If all these scenarios play out, Ganassi may scale back to three cars like his counterpart Penske likely will also. While options are few and far between at this point, keep in mind that Esteban Gutierrez is out there. The Mexican ex-Formula One chauffeur is bankrolled by Carlos Slim, whose Telcel brand sponsored Ganassi for several seasons in the former Grand American Rolex Sports Car Series. Could a possible rejoin be in play? Stay tuned.

 

ANDRETTI AUTOSPORT: Ryan Hunter-Reay (Probable), Marco Andretti (Probable), Alexander Rossi (Questionable), Takuma Sato (Questionable)

If the switch back to Chevrolet engines for 2018 is on, Takuma Sato is on the market looking ahead to the new season. Honda has provided backing to the reigning Indy 500 champion, dating back to his tenure in Formula One. The same story could also ring true for Alexander Rossi, who reportedly also enjoys some support from the manufacturer.

With both players out, Andretti could be forced to rely on financially backed drivers to fill the openings. Looking ahead to next year, only Ryan Hunter-Reay is fully sponsored via DHL. Marco Andretti has had a myriad of different names on his car in 2017, mainly forced by the collapse of original backer H-H Gregg.

Crazy rumors have hinted that the team might make a run at current McLaren F1 pilot Fernando Alonso for a full-time seat, but it would likely take a massive injection of money from GM to make that even within a breath of reality. Of course, no one expected the Spaniard to take a stab at this year’s Indy 500, so maybe, maybe not.

 

RAHAL LETTERMAN LANIGAN RACING: Graham Rahal (Probable), ?? (Possible)

Bobby Rahal and his son Graham have desired to expand to two cars full-time and ironically the Andretti engine change might allocate that opportunity. If Sato is out of luck, Honda will be quick to offer any of its other teams a shot at the Japanese veteran and RLLR might just step up. While Rahal personally has shown a preference for having Oriol Servia as a teammate, the addition of Taku to the fold offers more money in the till looking ahead for this operation.

 

SCHMIDT PETERSON MOTORSPORTS: James Hinchcliffe (Probable), Mikhail Aleshin (Unlikely)

With Hinch possibly in the mix for a possible ride with Ganassi or even a return to his former home at Andretti, Schmidt may be forced to play a waiting game looking ahead to 2018. Though if the Canadian stays put, then the focus shifts to the team’s second seat. Financial issues with backer SMP crept up on Mikhail Aleshin again in 2017, forcing him to miss the action at Toronto.

Assuming the Russian is not part of the plans for 2018, Arrow Electronics could be called upon to sponsor both entries. If that is in the cards, Indy Lights veteran Santiago Urrutia, who is also supported by Arrow, could become a target. As could Sato and/or Alexander Rossi with additional backing from Honda being added to the deal.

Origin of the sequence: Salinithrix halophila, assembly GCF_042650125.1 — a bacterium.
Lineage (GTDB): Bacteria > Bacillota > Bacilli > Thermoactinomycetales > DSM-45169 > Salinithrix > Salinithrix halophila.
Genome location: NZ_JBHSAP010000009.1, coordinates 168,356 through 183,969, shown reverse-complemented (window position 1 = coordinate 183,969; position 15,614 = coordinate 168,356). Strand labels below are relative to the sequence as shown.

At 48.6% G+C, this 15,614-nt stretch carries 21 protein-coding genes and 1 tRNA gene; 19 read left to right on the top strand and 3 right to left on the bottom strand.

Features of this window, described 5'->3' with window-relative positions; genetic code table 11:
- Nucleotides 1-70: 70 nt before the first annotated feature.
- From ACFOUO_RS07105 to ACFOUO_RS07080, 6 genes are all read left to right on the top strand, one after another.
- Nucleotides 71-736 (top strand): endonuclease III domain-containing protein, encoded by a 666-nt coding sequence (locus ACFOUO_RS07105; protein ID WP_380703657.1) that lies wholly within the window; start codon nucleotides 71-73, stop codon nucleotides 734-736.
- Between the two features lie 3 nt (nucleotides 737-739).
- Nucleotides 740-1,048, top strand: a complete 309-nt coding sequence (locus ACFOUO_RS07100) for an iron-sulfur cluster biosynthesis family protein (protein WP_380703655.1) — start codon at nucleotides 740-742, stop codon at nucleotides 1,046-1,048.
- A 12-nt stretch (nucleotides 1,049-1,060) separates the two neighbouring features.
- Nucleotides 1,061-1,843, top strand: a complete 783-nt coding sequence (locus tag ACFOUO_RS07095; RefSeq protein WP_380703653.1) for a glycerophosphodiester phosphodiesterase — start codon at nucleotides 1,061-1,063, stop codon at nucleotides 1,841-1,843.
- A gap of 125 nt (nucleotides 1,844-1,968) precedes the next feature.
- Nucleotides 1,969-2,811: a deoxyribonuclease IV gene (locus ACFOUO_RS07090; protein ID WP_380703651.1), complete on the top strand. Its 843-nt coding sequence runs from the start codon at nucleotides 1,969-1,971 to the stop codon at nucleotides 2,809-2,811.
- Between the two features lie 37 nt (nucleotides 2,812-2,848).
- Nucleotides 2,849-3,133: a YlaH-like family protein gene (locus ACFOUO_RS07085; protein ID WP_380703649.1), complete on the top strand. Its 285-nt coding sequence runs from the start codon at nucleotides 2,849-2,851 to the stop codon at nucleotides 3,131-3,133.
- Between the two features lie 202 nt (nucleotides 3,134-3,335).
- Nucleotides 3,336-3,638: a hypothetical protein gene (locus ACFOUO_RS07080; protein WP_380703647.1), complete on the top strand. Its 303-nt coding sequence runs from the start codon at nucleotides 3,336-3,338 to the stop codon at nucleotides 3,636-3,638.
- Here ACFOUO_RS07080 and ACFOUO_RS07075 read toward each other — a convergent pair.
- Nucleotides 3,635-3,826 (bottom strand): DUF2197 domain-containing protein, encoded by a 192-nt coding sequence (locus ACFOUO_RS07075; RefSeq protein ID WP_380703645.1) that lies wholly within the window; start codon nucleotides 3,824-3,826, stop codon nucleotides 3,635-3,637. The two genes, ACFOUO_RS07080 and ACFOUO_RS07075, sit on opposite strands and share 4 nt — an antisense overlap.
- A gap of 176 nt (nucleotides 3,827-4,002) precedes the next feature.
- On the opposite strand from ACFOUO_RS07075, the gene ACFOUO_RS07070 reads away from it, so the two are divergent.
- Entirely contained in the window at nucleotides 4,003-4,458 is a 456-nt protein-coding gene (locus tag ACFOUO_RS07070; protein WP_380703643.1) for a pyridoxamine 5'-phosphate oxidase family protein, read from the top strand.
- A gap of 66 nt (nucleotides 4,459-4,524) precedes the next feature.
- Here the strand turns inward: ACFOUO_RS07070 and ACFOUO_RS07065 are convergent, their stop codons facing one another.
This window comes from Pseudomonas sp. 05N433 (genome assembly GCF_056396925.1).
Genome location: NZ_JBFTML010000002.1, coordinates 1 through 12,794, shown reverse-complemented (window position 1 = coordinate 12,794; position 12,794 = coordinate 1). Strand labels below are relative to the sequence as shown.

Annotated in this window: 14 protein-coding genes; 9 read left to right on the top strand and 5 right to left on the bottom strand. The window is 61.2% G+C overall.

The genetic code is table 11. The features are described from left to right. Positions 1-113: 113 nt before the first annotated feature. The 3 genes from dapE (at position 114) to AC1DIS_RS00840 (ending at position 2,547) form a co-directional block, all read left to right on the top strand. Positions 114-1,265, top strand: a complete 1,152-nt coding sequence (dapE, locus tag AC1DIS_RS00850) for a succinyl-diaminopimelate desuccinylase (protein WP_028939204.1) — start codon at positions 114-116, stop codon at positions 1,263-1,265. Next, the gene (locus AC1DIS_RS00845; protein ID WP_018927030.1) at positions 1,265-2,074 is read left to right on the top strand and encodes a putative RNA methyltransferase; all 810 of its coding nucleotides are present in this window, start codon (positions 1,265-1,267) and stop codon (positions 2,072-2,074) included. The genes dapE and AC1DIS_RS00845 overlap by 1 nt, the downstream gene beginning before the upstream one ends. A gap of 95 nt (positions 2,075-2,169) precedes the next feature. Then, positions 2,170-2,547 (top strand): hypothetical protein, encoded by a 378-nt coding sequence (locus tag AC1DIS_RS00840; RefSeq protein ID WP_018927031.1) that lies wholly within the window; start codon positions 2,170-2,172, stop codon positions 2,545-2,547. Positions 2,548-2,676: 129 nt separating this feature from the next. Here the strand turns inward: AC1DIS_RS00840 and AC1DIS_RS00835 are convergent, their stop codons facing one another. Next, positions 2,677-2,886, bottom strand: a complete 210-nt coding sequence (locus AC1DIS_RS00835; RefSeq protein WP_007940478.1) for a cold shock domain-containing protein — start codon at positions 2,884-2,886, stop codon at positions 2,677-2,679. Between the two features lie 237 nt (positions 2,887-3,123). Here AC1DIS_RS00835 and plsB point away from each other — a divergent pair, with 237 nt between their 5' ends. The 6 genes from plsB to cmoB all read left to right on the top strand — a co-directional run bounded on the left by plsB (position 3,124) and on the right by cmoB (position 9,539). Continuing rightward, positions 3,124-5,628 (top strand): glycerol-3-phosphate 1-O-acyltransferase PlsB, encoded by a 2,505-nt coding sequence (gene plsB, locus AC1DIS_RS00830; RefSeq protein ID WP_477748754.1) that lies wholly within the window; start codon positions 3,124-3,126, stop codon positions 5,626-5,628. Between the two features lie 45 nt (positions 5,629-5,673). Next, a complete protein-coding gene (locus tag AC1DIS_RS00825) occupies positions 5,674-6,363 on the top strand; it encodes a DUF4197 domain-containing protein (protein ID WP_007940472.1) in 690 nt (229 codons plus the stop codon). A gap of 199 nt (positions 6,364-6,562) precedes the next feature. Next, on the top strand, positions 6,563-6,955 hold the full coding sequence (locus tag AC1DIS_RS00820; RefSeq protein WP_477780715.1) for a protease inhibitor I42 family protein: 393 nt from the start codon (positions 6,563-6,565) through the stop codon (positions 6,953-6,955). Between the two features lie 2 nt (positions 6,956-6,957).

DALE COYNE RACING: Sebastien Bourdais (Probable), Ed Jones (Questionable)

With Bourdais back in the saddle testing a Coyne entry following the Mid-Ohio race weekend, all signs point to the Frenchman continuing on with the Chicago-based operation in 2018. The concern shifts to Jones, who’s had a decent rookie season with the team, but will be without the scholarship money he had in hand after the Indy Lights title in 2016. With his Dubai connections, however, money to cover the expenses might not be too hard to come by. Of course, it could be tough to match the financials that Carlos Slim-supported pilot Esteban Gutierrez could provide.

If Coyne reverts back to the ride goes to the highest bidder philosophy, he carried before this year, then Jones might be looking elsewhere for employment in 2018.

 

ED CARPENTER RACING: Ed Carpenter (Ovals Only, Probable), Spencer Pigot (Road Courses Only, Possible), J.R. Hildebrand (Probable)

It’s been a tough year for the Speedway, Indiana club, that is if you discount their performance on oval tracks. Driving duties are not expected to change for 2018 unless Pigot heads elsewhere looking for full-time service.

 

HARDING RACING: Gabby Chaves (Probable)

The Indianapolis-based newcomers are expected to join the full-time roster next season with Gabby Chaves at the controls. No other changes are expected, but the team could require more funding to make their dream a reality.

 

A.J. FOYT RACING: Carlos Munoz (Possible), Conor Daly (Possible)

2017 has been a frustrating season for both Munoz and Daly, who each were expected to provide a boost to Super Tex’s fortunes. With neither placing better than seventh in any event to date, the question of whether either driver stays is unknown. If anyone bolts, the most likely would be the Colombian who just missed out on an Indy 500 victory in 2016. With no other options in play, the Indiana resident may stick with Foyt as they fully relocate its operations to the Indianapolis area.

If Munoz leaves, Tony Kanaan could become a target if he is dropped by Ganassi.

 

JUNCOS RACING: ???

Ricardo Juncos’ Indy Lights operation moved up to IndyCar competition to field two cars at this year’s Indianapolis 500. The ultimate goal is to run full-time with at least one car next season. If Spencer Pigot is looking for a full-time ride in 2018, Juncos could be his lone opportunity. The American prospect drove for the squad in 2015, the same year he won the Indy Lights title. Juncos’ other Indy 500 pilot Sebastian Saavedra could also be sought here.